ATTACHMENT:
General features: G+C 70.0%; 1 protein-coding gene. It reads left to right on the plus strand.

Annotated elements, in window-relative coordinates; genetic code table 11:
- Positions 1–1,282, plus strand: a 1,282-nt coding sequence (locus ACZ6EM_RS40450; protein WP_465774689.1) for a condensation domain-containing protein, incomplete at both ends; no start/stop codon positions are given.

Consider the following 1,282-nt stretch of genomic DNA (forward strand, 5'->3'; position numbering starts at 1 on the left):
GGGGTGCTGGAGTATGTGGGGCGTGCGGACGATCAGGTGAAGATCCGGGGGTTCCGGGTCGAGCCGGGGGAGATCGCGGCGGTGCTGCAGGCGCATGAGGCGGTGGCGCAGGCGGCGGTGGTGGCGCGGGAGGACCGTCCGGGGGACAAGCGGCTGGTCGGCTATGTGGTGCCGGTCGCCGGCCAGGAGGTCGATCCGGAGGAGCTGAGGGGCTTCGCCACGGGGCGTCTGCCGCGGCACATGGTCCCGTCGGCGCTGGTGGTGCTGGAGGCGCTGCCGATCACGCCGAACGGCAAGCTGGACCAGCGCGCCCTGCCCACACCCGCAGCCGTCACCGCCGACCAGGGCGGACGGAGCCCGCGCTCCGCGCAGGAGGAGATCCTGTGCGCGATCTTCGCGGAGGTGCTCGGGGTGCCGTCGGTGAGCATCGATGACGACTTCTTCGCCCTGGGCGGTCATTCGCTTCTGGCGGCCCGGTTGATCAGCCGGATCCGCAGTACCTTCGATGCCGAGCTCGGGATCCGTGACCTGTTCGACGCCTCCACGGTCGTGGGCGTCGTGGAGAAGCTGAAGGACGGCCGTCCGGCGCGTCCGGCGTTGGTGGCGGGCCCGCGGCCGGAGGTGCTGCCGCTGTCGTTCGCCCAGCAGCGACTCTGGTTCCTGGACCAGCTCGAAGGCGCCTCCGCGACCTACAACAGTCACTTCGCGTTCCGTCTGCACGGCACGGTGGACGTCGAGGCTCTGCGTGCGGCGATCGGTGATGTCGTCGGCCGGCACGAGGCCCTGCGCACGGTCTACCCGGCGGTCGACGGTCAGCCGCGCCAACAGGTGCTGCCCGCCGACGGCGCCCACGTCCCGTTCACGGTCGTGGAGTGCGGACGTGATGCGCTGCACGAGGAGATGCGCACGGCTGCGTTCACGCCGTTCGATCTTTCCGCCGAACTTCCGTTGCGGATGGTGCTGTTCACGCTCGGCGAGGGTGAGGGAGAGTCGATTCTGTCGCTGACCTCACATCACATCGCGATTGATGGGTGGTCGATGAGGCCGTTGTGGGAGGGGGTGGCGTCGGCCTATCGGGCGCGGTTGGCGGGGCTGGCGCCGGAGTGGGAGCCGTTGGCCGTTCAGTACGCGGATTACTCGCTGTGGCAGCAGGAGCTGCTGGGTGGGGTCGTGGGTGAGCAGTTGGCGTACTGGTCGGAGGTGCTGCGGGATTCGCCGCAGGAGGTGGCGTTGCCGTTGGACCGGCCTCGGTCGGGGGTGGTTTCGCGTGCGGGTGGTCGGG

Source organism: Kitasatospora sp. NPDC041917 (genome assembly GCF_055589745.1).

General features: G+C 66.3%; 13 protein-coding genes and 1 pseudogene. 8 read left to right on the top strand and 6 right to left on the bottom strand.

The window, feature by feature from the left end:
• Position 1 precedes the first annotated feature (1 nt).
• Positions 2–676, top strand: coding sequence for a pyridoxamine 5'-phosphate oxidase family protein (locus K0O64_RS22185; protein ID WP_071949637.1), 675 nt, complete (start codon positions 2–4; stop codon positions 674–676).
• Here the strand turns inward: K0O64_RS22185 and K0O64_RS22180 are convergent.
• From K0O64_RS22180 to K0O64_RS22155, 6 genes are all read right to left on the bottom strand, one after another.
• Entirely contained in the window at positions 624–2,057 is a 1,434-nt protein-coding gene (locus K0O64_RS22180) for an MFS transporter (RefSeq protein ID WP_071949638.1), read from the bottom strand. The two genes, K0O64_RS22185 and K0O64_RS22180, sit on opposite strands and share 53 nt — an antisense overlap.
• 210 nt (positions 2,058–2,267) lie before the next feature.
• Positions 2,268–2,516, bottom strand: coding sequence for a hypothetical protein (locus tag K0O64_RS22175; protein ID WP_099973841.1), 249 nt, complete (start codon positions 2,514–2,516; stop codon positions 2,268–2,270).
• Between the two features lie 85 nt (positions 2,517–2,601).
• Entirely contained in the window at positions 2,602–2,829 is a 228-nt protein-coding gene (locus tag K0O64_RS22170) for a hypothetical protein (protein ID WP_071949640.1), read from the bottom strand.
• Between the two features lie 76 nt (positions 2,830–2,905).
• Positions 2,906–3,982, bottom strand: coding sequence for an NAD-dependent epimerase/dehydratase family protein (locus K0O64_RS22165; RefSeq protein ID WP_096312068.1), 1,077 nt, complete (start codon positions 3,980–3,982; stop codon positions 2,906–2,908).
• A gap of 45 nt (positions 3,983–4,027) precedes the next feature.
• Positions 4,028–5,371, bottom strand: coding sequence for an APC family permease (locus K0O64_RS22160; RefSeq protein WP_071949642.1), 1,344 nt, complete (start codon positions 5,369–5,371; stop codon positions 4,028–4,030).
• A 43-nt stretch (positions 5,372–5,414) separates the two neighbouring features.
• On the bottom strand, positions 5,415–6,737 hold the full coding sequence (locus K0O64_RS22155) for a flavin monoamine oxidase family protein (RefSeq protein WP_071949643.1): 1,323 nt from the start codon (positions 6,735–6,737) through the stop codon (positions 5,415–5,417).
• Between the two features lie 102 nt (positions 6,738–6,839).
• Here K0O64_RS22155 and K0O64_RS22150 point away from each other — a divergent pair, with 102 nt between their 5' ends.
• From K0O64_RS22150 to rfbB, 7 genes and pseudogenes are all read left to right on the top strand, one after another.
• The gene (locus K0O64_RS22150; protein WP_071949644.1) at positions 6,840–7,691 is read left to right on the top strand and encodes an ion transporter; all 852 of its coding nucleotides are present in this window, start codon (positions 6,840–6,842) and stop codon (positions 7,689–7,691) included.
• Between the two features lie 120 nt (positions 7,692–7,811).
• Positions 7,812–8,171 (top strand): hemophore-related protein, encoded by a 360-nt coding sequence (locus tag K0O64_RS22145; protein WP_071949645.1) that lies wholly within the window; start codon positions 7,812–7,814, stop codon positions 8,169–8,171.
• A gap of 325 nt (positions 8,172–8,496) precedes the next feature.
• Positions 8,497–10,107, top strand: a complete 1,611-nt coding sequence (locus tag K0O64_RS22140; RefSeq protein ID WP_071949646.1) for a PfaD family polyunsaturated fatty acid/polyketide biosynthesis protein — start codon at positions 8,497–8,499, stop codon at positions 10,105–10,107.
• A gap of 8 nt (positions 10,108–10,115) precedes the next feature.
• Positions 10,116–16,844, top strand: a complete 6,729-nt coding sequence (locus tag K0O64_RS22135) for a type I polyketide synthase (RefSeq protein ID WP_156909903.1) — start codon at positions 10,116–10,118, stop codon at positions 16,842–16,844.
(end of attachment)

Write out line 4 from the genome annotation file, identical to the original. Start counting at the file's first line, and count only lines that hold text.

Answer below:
Consider the following 1,282-nt stretch of genomic DNA (forward strand, 5'->3'; position numbering starts at 1 on the left):